As a reminder, I live in a dry desert where there is a flush of wildflowers after years of reasonable winter and spring rains and then everything dries up for months (as compared to places like Tucson which are technically deserts but get enough periodic rains to generally support some form of flowering plant through much of the year). My bees have a tough existence trying to find enough forage to sustain a colony. Looking back at what I have learned over the past couple of years, I probably shouldn’t have gotten into beekeeping at my present location…. yet it has been an amazing way to learn about bees and that act of working with them is enjoyable in and of itself, so I’m glad I did.
Last year I fed heavily through the spring and summer, even leaving a blank honey super on during feeding in hopes of the bees drawing cells on the foundations and then hoping that they would consume the feed solution through the winter and enter the brief flush of spring blooms with a super ready for honey. The bees did their part – going into the winter the hive was full of food and the honey super was fully drawn, and they went through one of the colder winters in this area with no need for supplemental feeding as evidenced by the sugar board I put in being removed with no signs of any bee having bothered to touch it. An early spring check showed that they had done a pretty good job of clearing out the honey super and the colony was in good shape, so I took a light management approach and more or less left them to it with occasional lid lifts to check on progress.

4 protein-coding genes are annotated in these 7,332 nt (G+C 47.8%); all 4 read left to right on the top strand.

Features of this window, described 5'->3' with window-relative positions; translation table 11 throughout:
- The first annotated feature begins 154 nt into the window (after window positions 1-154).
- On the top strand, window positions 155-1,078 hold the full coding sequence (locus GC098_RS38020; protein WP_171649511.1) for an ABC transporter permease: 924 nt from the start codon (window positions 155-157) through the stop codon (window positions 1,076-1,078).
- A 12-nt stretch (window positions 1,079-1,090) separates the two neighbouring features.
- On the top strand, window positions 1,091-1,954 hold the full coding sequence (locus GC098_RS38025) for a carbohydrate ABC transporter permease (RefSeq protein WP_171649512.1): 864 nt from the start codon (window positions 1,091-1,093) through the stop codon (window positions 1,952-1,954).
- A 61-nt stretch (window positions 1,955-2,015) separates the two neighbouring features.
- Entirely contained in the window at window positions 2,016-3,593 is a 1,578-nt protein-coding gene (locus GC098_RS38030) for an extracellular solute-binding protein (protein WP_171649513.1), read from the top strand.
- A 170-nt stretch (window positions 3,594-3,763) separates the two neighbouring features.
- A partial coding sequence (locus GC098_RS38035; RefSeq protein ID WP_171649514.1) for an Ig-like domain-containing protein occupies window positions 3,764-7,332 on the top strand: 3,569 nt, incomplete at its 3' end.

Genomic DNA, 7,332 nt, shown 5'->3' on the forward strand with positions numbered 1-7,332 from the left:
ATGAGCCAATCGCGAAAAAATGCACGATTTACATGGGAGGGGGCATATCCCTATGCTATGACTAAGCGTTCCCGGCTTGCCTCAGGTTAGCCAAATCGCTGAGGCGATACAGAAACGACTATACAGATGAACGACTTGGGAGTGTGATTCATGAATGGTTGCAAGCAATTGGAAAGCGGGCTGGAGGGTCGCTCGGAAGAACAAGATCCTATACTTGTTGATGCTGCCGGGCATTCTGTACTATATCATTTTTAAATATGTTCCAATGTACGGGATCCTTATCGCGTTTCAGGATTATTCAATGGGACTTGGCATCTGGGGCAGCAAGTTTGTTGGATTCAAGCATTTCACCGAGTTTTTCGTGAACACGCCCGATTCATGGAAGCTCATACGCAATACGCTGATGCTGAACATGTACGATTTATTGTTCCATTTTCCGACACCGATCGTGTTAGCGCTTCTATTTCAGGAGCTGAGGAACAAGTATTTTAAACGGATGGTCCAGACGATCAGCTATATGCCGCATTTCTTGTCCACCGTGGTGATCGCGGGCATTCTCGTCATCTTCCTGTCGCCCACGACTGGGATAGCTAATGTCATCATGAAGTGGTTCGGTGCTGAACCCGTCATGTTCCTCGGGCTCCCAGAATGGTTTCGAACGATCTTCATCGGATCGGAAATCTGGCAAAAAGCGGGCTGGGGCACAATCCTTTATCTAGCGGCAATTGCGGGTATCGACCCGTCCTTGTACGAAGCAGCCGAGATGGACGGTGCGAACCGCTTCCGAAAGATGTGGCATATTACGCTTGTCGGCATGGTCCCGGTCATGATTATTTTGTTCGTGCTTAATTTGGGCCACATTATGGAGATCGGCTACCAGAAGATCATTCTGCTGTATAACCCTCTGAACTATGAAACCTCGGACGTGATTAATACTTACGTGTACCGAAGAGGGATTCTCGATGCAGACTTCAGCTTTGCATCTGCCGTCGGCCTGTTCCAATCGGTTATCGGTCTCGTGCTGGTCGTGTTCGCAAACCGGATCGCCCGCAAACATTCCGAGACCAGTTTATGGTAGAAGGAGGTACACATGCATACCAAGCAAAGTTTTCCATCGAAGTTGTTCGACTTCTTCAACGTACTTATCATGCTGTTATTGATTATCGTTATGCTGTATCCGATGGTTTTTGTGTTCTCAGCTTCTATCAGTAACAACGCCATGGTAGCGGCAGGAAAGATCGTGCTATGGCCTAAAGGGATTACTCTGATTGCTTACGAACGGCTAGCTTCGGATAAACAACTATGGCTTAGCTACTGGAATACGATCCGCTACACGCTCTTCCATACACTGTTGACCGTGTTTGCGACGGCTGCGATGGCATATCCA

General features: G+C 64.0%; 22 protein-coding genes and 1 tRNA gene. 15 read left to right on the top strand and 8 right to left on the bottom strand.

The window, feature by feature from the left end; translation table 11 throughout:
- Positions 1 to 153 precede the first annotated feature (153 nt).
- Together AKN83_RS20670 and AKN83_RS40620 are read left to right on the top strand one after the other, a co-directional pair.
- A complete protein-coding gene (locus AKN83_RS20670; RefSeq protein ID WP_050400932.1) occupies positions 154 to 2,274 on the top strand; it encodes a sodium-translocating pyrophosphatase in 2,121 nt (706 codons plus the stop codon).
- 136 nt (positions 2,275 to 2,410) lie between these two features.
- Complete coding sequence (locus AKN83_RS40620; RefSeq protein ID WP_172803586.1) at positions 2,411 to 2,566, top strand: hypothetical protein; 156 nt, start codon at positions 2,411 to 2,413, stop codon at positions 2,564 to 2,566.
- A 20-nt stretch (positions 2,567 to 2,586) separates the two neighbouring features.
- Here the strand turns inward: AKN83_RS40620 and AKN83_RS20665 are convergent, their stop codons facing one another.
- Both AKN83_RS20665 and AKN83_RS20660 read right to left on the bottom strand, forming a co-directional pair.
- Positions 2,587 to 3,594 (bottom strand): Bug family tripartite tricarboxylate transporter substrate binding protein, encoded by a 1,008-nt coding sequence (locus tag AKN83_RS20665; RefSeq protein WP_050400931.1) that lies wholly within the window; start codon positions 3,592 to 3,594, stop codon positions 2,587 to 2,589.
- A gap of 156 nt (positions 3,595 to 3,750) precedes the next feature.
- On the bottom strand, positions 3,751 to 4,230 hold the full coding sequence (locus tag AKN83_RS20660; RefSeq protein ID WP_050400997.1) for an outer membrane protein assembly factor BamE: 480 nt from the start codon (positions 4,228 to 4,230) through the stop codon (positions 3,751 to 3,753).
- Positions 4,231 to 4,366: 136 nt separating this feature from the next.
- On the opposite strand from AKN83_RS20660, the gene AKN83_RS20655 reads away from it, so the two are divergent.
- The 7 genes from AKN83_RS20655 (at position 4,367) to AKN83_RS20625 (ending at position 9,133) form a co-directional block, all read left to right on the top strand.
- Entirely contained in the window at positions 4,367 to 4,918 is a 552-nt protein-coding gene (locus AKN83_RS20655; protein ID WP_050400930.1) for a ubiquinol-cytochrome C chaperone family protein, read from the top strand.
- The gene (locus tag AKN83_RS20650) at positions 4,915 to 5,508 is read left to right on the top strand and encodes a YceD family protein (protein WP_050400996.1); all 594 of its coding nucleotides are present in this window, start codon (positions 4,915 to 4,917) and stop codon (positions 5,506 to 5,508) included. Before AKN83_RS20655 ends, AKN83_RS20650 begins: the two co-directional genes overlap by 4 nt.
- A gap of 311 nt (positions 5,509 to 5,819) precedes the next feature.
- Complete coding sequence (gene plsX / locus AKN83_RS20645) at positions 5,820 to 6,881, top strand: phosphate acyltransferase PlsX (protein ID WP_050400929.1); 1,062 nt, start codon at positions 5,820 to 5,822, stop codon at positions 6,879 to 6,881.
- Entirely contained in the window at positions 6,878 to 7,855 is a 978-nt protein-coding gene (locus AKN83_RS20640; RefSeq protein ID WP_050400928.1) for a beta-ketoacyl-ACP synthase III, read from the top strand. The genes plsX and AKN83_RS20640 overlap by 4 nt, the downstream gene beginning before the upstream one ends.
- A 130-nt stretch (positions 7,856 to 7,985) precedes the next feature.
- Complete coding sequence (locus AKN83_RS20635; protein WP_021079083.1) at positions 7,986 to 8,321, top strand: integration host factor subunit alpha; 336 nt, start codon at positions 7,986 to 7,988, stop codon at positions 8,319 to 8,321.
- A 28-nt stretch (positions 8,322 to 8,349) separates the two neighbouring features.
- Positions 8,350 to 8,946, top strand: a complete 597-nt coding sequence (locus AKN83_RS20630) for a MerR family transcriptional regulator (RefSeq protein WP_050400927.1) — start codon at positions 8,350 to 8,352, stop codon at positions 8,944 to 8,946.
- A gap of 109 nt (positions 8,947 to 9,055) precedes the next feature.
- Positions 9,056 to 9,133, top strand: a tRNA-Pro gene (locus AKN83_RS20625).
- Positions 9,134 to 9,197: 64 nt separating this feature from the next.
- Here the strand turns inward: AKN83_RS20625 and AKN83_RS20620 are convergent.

We had a relatively lackluster wildflower bloom this spring, but I could see that the bees were hard at work with it and the honey super was gradually filling back up. I allowed myself to start to consider that I might actually have a chance at a honey harvest, and so while I went ahead and added the top feeder as the wildflowers started to go away I opted not to fill it.
Although the natural wildflowers go away, there are enough irrigated gardens in the area that my bees do tend to have some level of “semi-natural” forage available to them through the year, but not nearly enough to survive on. A few weeks ago I peered in and noticed that the increase in cell filling on the honey super was slowing down, and so today I decided I’d go ahead and install a bee escape in preparation for pulling the super and harvesting what was there before starting to feed in anticipation of the winter.
There was nothing to harvest. The super was empty, just a block of clean, empty cells with a handfull of bees patrolling the emptiness. A quick glance in the deep and medium boxes below confirmed that the colony was doing fine, just starting to run through their honey reserves. So no honey harvest this year (again) and I went ahead and filled the feeder. This year my thinking is that I’ll manage the feeding to try and get the top super about half full going into the winter which should be just enough to see them through and have it empty prior to the main wildflower bloom, and then I’ll pull the honey super at the end of the wildflower bloom and take whatever they may have generated.